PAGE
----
Our government is broken because we consistently elect Republican and Democratic zombies who vote nothing but the party line. Bill Finkbeiner and Maureen Walsh offer the electorate something significantly different.
In 2006, Sen. Bill Finkbeiner of Kirkland was the only Republican senator to vote for the Anderson/Murray Anti-Discrimination Bill (House Bill 2661), which added "sexual orientation" to a state law that banned discrimination in housing, employment, insurance and credit based on race, gender, national origin, age, disability, religion, marital status, and several other categories.
After having consistently failed for years, the Anderson/Murray Anti-Discrimination Bill passed because of Finkbeiner's vote. In May 2006, Finkbeiner, a 1991 Whitman College graduate, gave the third Matthew Shepard Lecture at Whitman College.
I am delighted to support Finkbeiner for lieutenant governor. In 2006, he said this regarding anti-gay discrimination: "Real people are affected by this issue: our friends, our co-workers, our family members, our neighbors. I don't agree with the politicization of people's personal lives."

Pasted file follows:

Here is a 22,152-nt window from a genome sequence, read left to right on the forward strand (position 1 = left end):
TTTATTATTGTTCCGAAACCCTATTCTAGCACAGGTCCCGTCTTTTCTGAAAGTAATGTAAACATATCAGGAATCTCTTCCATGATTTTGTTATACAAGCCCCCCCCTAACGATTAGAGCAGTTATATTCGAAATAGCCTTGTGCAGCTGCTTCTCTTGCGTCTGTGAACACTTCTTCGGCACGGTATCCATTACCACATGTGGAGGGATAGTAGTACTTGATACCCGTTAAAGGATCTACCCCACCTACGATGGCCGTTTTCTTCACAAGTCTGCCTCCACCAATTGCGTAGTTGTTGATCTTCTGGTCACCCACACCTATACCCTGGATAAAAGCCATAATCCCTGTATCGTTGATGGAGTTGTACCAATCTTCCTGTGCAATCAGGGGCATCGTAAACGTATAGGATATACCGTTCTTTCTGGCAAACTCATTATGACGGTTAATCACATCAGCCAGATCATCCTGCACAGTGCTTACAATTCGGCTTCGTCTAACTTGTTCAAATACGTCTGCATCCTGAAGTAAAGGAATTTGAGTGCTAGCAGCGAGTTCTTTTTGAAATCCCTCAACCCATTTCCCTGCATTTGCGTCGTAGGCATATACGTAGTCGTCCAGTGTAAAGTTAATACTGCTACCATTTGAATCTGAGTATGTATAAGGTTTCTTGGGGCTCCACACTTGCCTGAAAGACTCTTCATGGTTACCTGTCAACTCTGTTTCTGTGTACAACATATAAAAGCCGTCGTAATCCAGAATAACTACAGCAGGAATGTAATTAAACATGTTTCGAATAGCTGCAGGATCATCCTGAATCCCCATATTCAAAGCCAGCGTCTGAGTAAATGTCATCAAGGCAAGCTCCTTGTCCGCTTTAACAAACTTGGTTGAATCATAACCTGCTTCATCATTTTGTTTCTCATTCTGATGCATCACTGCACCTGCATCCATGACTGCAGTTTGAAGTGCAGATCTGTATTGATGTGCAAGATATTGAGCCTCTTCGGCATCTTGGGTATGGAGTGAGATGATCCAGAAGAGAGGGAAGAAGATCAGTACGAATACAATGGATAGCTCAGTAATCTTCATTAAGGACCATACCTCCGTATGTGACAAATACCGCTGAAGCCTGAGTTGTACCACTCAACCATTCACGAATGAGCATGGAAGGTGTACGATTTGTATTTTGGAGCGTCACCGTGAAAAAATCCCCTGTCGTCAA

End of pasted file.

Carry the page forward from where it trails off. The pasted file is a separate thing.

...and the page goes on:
Maureen Walsh, who needs no introduction in these pages, has served faithfully as state representative for the 16th District since 2005. She has always gotten my vote and I urge you to re-elect her to a fourth term.
In 2008, Walsh co-sponsored (with Ed Murray) the Domestic Partnership Bill, which gave gays and lesbians (and heterosexuals age 62 and older) the right to visit a partner in the hospital, inherit their property without a will and, among other things, make funeral arrangements. In 2012, Walsh was one of only two House Republicans who voted for gay marriage in our state.
After her moving speech for marriage equality -- which has been heard and appreciated all over the world -- she, too, was invited to Whitman College where she spoke about this and other issues.
Finkbeiner and Walsh are courageous individuals who listen carefully, rethink issues independently, engage in honest dialogue, seek common ground and vote their conscience.
We would not be where we are today in the struggle for gay rights either nationally or in our own state without such people.
It was Connecticut independent Sen. Joe Lieberman, and Maine Republican Sen. Susan Collins who removed the "Don't Ask, Don't Tell" measure out of the Defense Spending Bill and introduced it as stand-alone legislation. Collins' break with party orthodoxy encouraged seven other Republican senators to follow her example and "Don't Ask, Don't Tell" was abolished.